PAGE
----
Once you get the search results, you’ll copy the username or Twitter handle from the first or most relevant search result. In this case, we’re copying “bobonbusiness” and we’re going to go paste it into the Tweepi screen above, like this:
Once you’ve pasted that, hit “Enter” and the dropdown below will populate with all of Bob’s lists. You’re going to then select the relevant one, like this:
After you select the list, hit search, and you’ll get Bob’s list on your screen.
You may need to edit your columns to make it show like mine. This screen shows all the data I care about.
- Bio – So I can verify if this person is someone I really want on my list. I don’t want to add chief medical officers or individuals who work in the Chief Minister’s Office in Bangalore (both of these have come up a number of times).
- Location – Turns out to be handy on occasion (India instance, see #1).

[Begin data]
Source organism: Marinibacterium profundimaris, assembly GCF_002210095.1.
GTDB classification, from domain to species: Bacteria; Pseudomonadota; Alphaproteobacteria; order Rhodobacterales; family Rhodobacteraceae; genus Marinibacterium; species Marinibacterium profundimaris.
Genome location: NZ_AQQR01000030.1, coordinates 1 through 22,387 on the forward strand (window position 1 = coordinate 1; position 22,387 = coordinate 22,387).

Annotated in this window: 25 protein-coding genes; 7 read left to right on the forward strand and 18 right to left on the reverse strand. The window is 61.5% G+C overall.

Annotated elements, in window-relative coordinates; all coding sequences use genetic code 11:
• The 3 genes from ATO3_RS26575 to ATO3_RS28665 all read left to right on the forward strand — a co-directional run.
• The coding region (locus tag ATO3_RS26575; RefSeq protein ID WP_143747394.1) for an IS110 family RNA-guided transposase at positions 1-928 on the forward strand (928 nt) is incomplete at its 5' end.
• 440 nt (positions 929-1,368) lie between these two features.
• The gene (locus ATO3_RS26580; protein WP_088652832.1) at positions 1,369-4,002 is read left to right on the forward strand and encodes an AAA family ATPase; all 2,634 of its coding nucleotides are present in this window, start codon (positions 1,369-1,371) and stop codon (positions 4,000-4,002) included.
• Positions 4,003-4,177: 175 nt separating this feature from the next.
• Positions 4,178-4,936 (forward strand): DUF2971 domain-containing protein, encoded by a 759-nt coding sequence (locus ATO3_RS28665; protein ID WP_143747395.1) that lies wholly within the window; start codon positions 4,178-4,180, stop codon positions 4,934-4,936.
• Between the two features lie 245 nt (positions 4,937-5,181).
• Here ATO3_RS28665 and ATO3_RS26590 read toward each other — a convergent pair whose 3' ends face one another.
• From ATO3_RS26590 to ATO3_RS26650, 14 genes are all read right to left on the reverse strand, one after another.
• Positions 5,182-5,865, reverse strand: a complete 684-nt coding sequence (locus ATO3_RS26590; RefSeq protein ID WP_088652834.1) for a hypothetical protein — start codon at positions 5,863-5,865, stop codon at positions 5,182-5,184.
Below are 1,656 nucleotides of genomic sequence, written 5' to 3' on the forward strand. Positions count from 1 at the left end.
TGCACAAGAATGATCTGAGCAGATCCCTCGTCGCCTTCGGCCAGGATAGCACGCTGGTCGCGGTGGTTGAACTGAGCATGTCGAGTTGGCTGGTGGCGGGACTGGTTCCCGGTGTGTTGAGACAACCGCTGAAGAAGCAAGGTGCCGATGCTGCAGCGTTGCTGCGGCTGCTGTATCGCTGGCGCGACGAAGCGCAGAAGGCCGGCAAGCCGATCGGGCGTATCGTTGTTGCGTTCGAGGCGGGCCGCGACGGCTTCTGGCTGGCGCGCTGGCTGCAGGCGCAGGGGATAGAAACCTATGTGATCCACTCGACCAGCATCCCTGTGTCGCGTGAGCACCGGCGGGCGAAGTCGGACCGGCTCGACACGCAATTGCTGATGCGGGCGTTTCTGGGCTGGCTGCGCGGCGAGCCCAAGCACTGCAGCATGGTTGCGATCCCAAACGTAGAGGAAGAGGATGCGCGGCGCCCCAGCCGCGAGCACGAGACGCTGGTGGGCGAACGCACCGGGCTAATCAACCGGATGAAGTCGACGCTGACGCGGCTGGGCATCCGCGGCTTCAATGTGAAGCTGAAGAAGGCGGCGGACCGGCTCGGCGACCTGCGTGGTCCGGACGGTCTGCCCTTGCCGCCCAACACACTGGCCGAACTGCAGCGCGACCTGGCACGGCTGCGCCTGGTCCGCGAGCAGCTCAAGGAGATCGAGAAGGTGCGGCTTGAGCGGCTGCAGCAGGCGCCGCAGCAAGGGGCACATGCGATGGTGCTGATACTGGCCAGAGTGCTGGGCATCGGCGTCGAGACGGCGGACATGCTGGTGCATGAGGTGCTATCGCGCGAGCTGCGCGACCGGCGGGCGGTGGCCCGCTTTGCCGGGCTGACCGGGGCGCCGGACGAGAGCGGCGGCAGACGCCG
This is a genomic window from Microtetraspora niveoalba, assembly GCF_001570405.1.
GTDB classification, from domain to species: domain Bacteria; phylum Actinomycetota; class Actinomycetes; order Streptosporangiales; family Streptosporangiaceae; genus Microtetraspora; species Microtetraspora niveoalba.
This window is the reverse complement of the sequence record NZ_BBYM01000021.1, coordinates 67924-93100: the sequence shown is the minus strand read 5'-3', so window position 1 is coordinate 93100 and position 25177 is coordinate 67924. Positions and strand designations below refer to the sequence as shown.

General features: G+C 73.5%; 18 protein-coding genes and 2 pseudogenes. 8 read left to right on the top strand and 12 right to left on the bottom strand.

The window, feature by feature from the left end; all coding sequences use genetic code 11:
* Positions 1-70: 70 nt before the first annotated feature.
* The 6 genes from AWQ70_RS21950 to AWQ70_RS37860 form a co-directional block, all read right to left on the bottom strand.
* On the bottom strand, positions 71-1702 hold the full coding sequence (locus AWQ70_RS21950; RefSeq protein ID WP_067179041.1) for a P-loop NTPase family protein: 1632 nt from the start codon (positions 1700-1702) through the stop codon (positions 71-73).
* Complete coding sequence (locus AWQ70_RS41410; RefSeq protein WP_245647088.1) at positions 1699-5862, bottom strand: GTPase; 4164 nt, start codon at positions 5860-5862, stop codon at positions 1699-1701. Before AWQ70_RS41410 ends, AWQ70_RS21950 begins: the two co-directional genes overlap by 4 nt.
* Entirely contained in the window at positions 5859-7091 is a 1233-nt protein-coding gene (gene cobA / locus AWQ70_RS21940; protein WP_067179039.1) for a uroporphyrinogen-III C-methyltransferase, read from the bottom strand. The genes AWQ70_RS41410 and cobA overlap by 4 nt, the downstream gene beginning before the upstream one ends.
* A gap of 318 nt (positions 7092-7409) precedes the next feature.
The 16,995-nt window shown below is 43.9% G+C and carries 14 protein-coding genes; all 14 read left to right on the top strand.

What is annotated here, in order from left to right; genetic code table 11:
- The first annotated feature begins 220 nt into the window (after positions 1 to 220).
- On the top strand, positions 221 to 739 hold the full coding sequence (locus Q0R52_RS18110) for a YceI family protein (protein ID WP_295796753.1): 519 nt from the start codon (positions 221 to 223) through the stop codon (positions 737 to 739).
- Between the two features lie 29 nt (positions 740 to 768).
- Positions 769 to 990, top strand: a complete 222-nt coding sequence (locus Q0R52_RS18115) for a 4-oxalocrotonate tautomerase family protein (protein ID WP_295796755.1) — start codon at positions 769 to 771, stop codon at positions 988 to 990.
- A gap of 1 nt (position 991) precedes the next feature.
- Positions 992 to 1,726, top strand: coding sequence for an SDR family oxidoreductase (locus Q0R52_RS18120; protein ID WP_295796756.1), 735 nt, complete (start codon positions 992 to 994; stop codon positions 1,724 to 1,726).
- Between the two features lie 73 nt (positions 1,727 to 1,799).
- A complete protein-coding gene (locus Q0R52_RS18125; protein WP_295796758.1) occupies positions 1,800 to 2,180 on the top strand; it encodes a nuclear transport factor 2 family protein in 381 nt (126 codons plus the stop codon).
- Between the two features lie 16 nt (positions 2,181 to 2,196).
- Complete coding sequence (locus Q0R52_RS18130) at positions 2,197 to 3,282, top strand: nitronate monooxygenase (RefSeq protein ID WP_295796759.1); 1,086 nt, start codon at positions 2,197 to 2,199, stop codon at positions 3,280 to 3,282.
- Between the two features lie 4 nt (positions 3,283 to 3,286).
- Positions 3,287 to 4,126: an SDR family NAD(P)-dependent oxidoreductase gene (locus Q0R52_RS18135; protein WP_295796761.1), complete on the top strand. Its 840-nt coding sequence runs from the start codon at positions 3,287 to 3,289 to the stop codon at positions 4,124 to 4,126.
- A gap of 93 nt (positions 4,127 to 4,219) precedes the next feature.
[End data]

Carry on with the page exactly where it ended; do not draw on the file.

- Last tweeted – I don’t like adding people to my list who haven’t tweeted within the past 90 days. If they’re inactive on Twitter, do I want them on the list? Maybe you do, if you want to analyze how many CMOs with Twitter profiles are are active on Twitter.
- Followers count – This was a key bit of data for my post.
To add individuals quickly to a Twitter list, select “Lists” and choose your list as the default:
Then start adding as fast as you can click that mouse, like this:
Once you click, the screen moves up automatically so your mouse is in the correct place to click and add the next user. This way you can build a list of hundreds in just a few minutes.
The only thing that will slow you down is making sure you’re only adding relevant profiles to your list. This can usually be accomplished by using good search terms, but to further filter your list, click on the “Add criteria” button and add criteria to hide those profiles you don’t want to add to your list.